Mad pride and prejudice

An article in today’s New York Times looks at the ‘mad pride’ movement and meets many of the people who aim to destigmatise mental illness by being upfront about their experience of altered states of mind.

The article features journalist Liz Spikol, who we interviewed back in 2006, and professor of law Elyn Saks, who we featured last year, among a host of others who are associated with what might loosely be termed as ‘mad pride’.

‘Loosely’ is certainly an apt description, because, apart from fighting stigma, views within the mad pride movement vary widely.

There are a few lingering Marxists who see all psychiatry as part of the capitalist system to oppress the working class, but most simply want better care for mental distress and society to be more accepting of differing states of mind.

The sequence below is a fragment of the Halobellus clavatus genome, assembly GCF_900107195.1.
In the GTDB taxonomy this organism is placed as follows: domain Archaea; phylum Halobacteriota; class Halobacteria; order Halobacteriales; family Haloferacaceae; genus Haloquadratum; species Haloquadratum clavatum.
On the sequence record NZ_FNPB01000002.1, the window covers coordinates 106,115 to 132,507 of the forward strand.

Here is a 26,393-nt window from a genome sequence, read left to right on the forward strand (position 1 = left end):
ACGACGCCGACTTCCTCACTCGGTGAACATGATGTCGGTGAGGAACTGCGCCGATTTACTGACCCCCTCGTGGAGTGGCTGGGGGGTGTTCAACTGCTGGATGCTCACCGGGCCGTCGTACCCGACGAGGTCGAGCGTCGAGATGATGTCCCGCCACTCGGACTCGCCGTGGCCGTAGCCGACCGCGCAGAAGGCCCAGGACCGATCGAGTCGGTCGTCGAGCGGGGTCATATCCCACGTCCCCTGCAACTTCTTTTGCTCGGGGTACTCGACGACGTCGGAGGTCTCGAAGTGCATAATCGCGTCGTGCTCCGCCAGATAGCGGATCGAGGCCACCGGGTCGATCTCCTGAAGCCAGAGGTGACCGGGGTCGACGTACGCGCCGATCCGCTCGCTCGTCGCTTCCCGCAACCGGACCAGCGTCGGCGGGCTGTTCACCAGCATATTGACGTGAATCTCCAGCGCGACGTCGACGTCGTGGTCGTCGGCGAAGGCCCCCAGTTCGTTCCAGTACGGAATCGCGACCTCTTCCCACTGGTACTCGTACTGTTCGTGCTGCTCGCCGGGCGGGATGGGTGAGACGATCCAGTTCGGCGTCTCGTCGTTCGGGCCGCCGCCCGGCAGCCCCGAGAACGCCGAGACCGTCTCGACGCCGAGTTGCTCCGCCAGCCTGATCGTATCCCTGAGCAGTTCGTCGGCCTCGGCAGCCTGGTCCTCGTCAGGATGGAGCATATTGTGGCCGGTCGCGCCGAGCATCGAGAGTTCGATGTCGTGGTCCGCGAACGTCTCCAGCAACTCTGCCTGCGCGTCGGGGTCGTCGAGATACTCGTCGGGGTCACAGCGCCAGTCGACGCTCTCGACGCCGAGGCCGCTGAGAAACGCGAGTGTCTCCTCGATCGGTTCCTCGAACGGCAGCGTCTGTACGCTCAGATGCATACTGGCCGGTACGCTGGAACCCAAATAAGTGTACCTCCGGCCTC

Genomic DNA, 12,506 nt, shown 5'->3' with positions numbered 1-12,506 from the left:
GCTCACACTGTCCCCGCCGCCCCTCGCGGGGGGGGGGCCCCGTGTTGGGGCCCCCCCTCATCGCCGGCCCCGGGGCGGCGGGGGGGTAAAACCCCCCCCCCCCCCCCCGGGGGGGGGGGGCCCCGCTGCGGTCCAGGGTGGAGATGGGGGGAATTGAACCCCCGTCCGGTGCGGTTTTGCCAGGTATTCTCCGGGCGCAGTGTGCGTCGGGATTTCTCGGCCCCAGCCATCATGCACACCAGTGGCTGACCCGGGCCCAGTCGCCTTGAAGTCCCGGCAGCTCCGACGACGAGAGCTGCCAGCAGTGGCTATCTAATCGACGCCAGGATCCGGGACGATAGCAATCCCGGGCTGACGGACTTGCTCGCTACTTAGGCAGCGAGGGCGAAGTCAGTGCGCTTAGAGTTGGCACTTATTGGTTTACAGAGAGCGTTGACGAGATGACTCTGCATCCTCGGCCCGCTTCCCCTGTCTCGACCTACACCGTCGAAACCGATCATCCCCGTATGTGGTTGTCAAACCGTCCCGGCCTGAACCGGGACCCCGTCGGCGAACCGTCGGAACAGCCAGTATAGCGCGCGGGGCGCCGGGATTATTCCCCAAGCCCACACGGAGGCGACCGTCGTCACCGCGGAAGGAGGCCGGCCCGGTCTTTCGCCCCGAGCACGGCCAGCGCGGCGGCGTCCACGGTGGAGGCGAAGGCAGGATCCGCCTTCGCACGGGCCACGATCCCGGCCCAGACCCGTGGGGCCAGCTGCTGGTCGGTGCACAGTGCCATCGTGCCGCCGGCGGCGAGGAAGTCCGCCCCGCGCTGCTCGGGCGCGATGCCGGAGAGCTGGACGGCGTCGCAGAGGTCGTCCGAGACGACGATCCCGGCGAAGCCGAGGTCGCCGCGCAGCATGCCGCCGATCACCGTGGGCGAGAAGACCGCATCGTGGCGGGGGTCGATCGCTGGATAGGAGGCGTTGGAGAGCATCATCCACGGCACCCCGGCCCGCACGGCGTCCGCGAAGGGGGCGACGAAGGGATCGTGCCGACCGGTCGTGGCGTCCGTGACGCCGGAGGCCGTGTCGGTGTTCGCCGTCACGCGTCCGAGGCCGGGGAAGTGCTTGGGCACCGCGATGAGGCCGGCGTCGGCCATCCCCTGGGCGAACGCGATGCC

Mad Pride is often rather clumsily related to ‘antipsychiatry’ but they are often at the forefront of campaigns when essential services are threatened.

In London, the campaign against the shutting of the Maudsley Hospital psychiatric emergency clinic was spearheaded by several ‘mad pride’ organisations – who had a mischievous and witty banner at one demo saying “We must be mad! We want the emergency clinic kept open!”.

I do share Phil Dawdy’s bemusement at being overlooked, as he’s surely one of the most thorough and effective of campaigning writers, but good to see the NYT continue its tradition of high quality mental health journalism.

Link to NYT article ‘Mad Pride Fights a Stigma’.

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